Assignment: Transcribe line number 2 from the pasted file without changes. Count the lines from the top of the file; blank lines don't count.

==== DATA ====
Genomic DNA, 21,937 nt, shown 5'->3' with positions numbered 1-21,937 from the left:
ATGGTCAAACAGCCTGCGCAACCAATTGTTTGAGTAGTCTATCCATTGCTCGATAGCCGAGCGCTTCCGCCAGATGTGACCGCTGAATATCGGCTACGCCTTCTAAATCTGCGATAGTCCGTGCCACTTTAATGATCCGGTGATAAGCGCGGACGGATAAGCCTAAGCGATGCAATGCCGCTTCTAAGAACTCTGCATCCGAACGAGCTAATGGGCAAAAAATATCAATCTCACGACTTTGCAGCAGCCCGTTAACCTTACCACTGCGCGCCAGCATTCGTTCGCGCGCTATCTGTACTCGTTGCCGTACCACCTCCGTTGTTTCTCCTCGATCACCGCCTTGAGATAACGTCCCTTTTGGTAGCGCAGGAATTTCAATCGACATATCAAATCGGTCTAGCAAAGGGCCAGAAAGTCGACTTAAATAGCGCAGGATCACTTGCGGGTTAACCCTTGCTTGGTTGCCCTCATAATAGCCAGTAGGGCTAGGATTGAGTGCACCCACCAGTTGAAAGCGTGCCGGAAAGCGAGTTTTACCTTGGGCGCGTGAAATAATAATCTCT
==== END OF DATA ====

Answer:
ATGGTCAAACAGCCTGCGCAACCAATTGTTTGAGTAGTCTATCCATTGCTCGATAGCCGAGCGCTTCCGCCAGATGTGACCGCTGAATATCGGCTACGCCTTCTAAATCTGCGATAGTCCGTGCCACTTTAATGATCCGGTGATAAGCGCGGACGGATAAGCCTAAGCGATGCAATGCCGCTTCTAAGAACTCTGCATCCGAACGAGCTAATGGGCAAAAAATATCAATCTCACGACTTTGCAGCAGCCCGTTAACCTTACCACTGCGCGCCAGCATTCGTTCGCGCGCTATCTGTACTCGTTGCCGTACCACCTCCGTTGTTTCTCCTCGATCACCGCCTTGAGATAACGTCCCTTTTGGTAGCGCAGGAATTTCAATCGACATATCAAATCGGTCTAGCAAAGGGCCAGAAAGTCGACTTAAATAGCGCAGGATCACTTGCGGGTTAACCCTTGCTTGGTTGCCCTCATAATAGCCAGTAGGGCTAGGATTGAGTGCACCCACCAGTTGAAAGCGTGCCGGAAAGCGAGTTTTACCTTGGGCGCGTGAAATAATAATCTCT